Welcome to our Retirement Planning Calculator! It’s an excellent tool for examining your current retirement plan’s effectiveness. For more information on the calculator and retirement planning, see our informative article below the calculator. Thanks!
Will You Have Enough Money for Retirement?
Have you ever wondered if you’re on track to a comfortable retirement? Get a little nervous thinking about it?
Don’t fear. You can confront the truth with our Retirement Planning Calculator and test out hypothetical scenarios. Turn your concerns into knowledge, and your knowledge into action!
At Truth in Financial Planning, we’re going to give you a game plan for retirement. Let’s start by exploring when you should start thinking about retirement contributions . . . .
Build a Foundation First
Before you even think about contributing toward retirement, we advise building a solid foundation. Consider the words of Jesus:
Therefore everyone who hears these words of mine and puts them into practice is like a wise man who built his house on the rock. The rain came down, the streams rose, and the winds blew and beat against that house; yet it did not fall, because it had its foundation on the rock. But everyone who hears these words of mine and does not put them into practice is like a foolish man who built his house on sand. The rain came down, the streams rose, and the winds blew and beat against that house, and it fell with a great crash. – Matthew 7:24-27 NIV
In the same way, your finances need to be built starting with a solid foundation. Yes, investing for retirement is important, but having a foundation for the here and now is more important.
Alright, so what’s that foundation?
We like to call it Phase I: The Foundation Phase. Follow the link to learn more about this phase in detail, but we’ll summarize these steps for you here:
- Create a budget and save $1,000 cash.
- Get appropriate insurance policies.
- Personalize your estate plan.
- Pay off all consumer debt.
- Save 3 to 6 months of expenses in an emergency fund.
Why do we advise starting with these steps before contributing toward retirement? Here are a few of the most important reasons:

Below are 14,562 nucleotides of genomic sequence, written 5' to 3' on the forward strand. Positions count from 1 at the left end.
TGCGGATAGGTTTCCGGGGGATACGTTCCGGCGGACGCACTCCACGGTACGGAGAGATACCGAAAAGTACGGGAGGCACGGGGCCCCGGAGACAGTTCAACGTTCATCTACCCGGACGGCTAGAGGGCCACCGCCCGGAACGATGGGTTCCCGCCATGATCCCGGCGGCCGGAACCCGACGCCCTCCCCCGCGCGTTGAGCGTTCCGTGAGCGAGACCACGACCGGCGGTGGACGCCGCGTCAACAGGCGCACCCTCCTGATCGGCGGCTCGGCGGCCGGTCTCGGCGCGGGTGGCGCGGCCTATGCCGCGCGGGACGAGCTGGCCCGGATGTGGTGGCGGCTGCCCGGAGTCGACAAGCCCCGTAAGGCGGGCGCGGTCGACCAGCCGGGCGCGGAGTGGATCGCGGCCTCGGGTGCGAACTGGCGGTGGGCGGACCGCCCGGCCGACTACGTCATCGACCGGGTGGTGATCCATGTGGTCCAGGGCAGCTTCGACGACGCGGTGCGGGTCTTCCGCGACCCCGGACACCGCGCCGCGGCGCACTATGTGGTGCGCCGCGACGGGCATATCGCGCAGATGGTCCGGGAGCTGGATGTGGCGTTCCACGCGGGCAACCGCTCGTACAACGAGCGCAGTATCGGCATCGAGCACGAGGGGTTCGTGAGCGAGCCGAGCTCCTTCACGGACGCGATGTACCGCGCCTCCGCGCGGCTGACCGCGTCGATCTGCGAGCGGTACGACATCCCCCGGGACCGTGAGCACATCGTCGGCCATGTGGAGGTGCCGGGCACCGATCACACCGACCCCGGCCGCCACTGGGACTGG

- Without a budget, you won’t know how much you can afford to contribute toward retirement.
- Without appropriate insurance policies, you might find yourself relying on retirement accounts to cover major bills for flooding, medical procedures, and more – therefore paying early withdrawal penalties.
- Estate plans ensure retirement – among other – assets go to the right people in case of your death.
- Consumer debt crushes your ability to invest, and many times, you’ll pay more in interest on debt than you’ll receive from investments.
- Emergency funds provide a liquid, penalty-free resource for cash when disasters strike. Without one, you might find yourself waiting for stocks to sell – not to mention you’ll incur fees.
Okay, so you’ve laid a foundation, now what?
Use the Retirement Planning Calculator
During Phase II: The Accumulating Wealth Phase, it’s time to start thinking about retirement planning.
Use our Retirement Planning Calculator to compare what you will need during retirement with what you will have if you continue on your current financial track.
Remember, if you don’t like the results, you can increase your contributions or lower your retirement income expectations. You can also easily change economic assumptions such as the estimated inflation rate or annual income growth rate. Play around with it.
If you find that you need to increase your retirement income, there are several steps you can take . . . .
How to Increase Retirement Income
Use any or all of these strategies to increase your retirement income:
1. Find Extra Work
Another job goes a long way in providing income for retirement. Not only may your employer match contributions in your 401(k), but you’ll have extra income you can use to build your retirement fund.
Side businesses are another great way earn more money for investments, as you can work them in the early mornings or at night – before or after your day job.
2. Learn About Investments
Educate yourself on investments. Learn enough to make wise decisions.
Fees can eat away your investments, although they are worth paying if the benefit outweighs the cost.
Look for investments with long track records. Avoid volatile stocks. Find better rates of return.
3. Cut Some Expenses
Remember that budget you started in Phase I? Systematically lower your expenses over time until you feel a bit of a pinch. Use the extra money every month to put toward your investments.
4. Meet with a Certified Financial Planner™
A Certified Financial Planner™ can help you navigate the stock market, giving you examples of stocks that are likely to do well in the future. They are there to educate and guide you into a better retirement.
Your Certified Financial Planner™ will take a step back and look at the big picture of your finances. They’ll answer questions you didn’t even think of to ask. You’ll be held accountable to your financial plan, and that’s always a good thing!
Retirement planning should always be done in the context of general financial planning. It’s not an isolated endeavor. Everything must be considered at one time.
Life changes. Emergencies happen. Income needs rise and fall. There are many moving pieces to this puzzle.
Start by using our Retirement Planning Calculator, and then contact a Certified Financial Planner™ who can help you design a game plan that works. You’re not alone. We’re here for you!
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